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Paul Graves, Special Administrator of the Estate v. Rosewood Care Center

April 2, 2012


Appeal from the of Circuit Court of Madison County. No. 03-L-1166 Honorable David A. Hylla, Judge, presiding.

The opinion of the court was delivered by: Justice Goldenhersh

Rule 23 order filed

February 24, 2012

Motion to publish granted

JUSTICE GOLDENHERSH delivered the judgment of the court, with opinion. Presiding Justice Donovan and Justice Wexstten concurred in the judgment and opinion.


¶ 1 Plaintiff, Paul Graves, special administrator of the estate of Alfred Graves, deceased, filed suit against defendant, Rosewood Care Center, Inc., of Edwardsville, under the Illinois Nursing Home Care Act (Act) (210 ILCS 45/3-601 et seq. (West 2002)), in the circuit court of Madison County. After an initial mistrial for a deadlocked jury, a second trial resulted in a verdict in favor of plaintiff. On appeal, defendant raises issues as to: (1) whether the verdict was against the manifest weight of the evidence, (2) whether the court erred in its issuance of an instruction on the definition of neglect, (3) whether the trial court erred in its issuance of instructions on regulations promulgated pursuant to the Act, (4) whether the trial court abused its discretion by giving an instruction based on IPI 5.01 (Illinois Pattern Jury Instructions, Civil, No. 5.01 (2000)), and (5) whether the trial court erred by admitting into evidence a bill from another nursing home. We affirm.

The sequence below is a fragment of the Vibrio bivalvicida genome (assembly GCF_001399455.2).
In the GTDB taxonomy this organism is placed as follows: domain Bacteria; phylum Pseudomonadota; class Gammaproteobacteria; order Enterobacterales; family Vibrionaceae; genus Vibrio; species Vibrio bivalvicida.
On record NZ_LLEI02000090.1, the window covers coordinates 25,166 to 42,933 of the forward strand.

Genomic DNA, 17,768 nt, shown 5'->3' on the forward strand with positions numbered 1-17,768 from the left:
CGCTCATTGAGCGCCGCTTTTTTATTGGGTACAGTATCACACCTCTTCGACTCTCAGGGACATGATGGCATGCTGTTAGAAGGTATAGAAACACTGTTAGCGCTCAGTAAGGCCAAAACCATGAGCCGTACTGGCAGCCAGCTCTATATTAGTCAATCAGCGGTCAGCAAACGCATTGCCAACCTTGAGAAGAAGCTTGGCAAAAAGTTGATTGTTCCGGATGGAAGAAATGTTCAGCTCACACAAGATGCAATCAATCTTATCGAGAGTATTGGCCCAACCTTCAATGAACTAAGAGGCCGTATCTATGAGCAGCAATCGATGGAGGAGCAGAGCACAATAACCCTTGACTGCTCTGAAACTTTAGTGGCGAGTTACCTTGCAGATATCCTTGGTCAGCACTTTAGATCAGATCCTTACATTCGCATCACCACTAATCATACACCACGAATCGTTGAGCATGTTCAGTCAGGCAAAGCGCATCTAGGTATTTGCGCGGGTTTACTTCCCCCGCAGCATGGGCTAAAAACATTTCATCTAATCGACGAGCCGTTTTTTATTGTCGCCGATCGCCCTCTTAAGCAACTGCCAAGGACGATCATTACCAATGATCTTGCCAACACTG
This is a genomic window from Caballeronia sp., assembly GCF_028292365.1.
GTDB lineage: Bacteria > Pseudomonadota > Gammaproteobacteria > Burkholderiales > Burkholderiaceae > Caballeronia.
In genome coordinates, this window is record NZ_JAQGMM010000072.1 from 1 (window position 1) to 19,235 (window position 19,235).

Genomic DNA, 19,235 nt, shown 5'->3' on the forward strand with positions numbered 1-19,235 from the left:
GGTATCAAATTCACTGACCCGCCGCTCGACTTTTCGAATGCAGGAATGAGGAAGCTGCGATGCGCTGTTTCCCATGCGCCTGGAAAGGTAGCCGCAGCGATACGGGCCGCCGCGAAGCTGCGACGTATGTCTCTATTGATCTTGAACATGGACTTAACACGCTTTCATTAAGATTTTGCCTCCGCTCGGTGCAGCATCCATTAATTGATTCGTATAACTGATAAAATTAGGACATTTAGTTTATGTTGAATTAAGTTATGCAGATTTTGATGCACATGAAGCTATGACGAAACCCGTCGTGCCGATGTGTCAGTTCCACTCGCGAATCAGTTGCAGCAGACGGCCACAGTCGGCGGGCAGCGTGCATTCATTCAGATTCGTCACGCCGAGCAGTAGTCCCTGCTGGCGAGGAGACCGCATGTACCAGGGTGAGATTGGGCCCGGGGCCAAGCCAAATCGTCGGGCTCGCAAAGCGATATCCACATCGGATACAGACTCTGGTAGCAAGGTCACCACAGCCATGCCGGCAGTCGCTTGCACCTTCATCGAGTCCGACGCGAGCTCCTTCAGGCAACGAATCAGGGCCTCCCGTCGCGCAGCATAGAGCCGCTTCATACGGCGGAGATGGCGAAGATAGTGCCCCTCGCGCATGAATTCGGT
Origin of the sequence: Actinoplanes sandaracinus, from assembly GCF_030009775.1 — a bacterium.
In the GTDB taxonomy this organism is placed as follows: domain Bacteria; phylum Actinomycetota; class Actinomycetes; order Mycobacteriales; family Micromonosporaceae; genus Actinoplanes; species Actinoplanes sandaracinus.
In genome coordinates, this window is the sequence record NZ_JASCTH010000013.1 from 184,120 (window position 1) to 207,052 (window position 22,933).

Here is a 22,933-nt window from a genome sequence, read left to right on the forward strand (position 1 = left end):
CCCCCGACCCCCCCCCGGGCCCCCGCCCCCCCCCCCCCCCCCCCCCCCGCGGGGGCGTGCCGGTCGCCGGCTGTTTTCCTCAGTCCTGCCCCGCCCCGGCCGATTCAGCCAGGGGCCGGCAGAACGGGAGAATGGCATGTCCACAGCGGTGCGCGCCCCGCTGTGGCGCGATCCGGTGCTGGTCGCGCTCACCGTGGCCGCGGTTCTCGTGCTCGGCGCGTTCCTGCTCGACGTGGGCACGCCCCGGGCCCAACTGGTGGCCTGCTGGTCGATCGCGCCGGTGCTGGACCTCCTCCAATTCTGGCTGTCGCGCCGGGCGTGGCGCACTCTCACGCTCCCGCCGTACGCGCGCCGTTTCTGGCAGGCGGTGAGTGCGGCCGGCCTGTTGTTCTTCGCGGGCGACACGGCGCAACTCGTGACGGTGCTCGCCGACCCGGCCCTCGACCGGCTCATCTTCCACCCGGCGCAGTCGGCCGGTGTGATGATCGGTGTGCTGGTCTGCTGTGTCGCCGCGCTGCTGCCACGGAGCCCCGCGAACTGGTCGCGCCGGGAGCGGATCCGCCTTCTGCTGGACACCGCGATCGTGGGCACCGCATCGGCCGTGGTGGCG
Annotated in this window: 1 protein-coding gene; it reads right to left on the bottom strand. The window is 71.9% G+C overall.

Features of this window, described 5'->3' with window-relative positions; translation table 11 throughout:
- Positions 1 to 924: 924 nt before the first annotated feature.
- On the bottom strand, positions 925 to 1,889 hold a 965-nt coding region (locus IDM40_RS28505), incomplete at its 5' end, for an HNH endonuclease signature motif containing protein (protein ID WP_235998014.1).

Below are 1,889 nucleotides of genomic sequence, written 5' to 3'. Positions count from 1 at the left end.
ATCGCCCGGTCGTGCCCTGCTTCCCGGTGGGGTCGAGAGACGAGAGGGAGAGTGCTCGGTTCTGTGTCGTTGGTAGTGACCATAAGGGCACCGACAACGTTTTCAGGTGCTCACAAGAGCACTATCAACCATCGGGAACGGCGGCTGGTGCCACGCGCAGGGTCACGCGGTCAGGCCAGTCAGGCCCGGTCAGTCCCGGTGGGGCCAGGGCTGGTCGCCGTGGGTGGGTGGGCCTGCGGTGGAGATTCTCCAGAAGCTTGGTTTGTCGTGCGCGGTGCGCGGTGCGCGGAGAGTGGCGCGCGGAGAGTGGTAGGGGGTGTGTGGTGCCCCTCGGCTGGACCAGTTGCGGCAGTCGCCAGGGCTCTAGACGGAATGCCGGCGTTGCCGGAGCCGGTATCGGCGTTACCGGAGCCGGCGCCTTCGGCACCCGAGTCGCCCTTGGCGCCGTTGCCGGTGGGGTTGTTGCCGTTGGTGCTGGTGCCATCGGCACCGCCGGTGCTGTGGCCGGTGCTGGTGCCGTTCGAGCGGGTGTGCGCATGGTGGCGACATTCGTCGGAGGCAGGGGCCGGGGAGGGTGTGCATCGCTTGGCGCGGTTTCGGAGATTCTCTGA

¶ 3 In April 2001, plaintiff had his elderly father, Alfred Graves, come to his residence to live. This allowed plaintiff and his wife to tender care to Alfred, who was 79 years old.

¶ 4 In January 2003, plaintiff and his wife took a weeklong vacation to Mexico. Plaintiff made arrangements for Alfred to stay at Rosewood for respite care during the trip. On January 17, 2003, Alfred was admitted to Rosewood. That night, Alfred fell in his room, fracturing his hip. Plaintiff filed suit against defendant under the Act (210 ILCS 45/3-601 (West 2002)).